Volume 4, 2018
|Number of page(s)||5|
|Published online||12 September 2018|
Anatomy of posterior cruciate ligament retained in a posterior cruciate ligament retaining total knee replacement: a cadaveric study
All India Institute of Medical Sciences,
* Corresponding author: email@example.com
Accepted: 8 April 2018
Background: Recent evidence has highlighted a risk that the majority of posterior cruciate ligament (PCL) is removed while making bone cuts in tibia and femur during total knee replacement surgery. Aim of this cadaveric study is to calculate how much PCL footprint is retained in a PCL retaining prosthesis after routine tibial and femoral cuts are made.
Methods: Twelve paired formalin-fixed Indian cadaveric knees were studied. Knees were disarticulated and all soft tissues were circumferentially removed from the tibia and femur. Footprints of antero-lateral and postero-medial bundles were marked on tibia and femur. Proximal tibial and distal femoral cuts were made using standard cutting jigs (Zimmer NexGen LPS). Digital photographs were taken with a magnification marker attached on the bone before and after making the cuts. Area of PCL insertion before and after the bone cuts was measured using software ImageJ (National Institute of Health).
Results: Footprint on tibial side was reduced by 9.1%, and on femoral side by 21.8%. Footprint of AL bundle was reduced by 24.3% on the tibial side and by 15.3% on the femoral side. Footprint of PM bundle on tibia was not affected by the bone cut but was reduced by 18.5% on the femoral side.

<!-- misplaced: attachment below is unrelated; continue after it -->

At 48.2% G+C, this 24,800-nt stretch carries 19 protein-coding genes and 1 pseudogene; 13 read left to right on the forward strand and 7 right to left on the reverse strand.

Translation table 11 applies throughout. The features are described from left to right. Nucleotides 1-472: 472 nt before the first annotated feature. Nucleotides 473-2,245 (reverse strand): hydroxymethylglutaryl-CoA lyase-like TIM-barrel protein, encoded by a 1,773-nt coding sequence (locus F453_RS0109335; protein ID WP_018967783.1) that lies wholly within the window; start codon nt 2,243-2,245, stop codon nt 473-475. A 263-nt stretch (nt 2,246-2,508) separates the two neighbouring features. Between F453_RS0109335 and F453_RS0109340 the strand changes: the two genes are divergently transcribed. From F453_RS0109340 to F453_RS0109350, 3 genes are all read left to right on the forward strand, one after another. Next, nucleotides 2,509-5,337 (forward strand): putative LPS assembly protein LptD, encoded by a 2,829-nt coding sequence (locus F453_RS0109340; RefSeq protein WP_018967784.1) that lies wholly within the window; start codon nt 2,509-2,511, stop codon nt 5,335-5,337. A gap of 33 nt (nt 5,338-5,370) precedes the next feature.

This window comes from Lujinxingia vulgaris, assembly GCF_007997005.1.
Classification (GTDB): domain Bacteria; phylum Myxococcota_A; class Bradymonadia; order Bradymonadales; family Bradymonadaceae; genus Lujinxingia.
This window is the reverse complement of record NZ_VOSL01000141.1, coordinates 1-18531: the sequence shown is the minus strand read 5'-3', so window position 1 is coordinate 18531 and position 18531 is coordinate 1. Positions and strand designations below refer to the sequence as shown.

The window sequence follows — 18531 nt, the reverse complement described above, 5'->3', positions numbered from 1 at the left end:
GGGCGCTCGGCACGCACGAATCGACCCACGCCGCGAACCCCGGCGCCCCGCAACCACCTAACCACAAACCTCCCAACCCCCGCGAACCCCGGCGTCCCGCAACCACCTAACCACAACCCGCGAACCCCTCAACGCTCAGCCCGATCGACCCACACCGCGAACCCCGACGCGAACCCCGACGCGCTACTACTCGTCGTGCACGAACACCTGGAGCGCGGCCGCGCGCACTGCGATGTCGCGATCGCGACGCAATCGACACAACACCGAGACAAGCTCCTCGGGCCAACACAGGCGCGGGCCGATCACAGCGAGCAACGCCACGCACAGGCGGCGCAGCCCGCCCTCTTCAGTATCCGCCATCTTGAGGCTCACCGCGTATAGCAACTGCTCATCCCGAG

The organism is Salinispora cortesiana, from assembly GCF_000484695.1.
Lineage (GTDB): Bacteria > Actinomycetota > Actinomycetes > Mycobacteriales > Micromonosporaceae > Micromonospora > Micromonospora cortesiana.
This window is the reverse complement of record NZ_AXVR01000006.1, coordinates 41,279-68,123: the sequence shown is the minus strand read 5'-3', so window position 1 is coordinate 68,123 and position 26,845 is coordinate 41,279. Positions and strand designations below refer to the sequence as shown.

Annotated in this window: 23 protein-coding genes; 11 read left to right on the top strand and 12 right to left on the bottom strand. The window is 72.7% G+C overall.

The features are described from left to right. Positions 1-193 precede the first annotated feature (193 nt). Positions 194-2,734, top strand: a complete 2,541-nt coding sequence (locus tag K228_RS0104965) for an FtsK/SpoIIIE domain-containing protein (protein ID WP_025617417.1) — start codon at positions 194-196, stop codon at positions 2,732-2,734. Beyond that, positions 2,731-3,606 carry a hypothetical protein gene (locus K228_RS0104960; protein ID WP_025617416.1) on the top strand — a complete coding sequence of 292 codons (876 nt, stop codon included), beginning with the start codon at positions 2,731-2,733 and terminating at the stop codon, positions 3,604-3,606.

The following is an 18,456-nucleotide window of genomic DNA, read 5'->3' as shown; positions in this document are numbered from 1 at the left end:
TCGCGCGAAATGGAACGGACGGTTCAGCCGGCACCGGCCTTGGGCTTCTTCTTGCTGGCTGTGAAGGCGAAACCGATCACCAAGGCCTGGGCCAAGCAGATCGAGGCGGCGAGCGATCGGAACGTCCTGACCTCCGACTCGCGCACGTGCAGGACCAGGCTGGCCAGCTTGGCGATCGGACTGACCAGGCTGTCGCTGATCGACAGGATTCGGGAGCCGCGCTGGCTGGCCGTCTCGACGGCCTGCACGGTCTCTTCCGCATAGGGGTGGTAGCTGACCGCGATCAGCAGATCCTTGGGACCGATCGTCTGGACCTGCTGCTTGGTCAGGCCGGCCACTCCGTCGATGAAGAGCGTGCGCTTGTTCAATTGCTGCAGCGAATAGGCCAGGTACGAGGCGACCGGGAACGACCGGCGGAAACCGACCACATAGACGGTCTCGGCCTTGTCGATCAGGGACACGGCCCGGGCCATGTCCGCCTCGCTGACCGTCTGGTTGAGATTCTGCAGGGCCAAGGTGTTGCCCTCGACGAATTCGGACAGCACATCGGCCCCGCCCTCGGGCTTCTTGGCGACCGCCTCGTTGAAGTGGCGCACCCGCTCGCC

Conclusion: Tibial and femoral insertions of PCL are relatively well preserved after bone cuts are made in a posterior cruciate retaining TKR. There is differential sectioning of antero-lateral and postero-medial bundles of PCL on tibial and femoral sides.
Key words: Knee arthroplasty / posterior cruciate ligament / cruciate retaining / ligament / cadaver
© The Authors, published by EDP Sciences, 2018
This is an Open Access article distributed under the terms of the Creative Commons Attribution License (http://creativecommons.org/licenses/by/4.0), which permits unrestricted use, distribution, and reproduction in any medium, provided the original work is properly cited.
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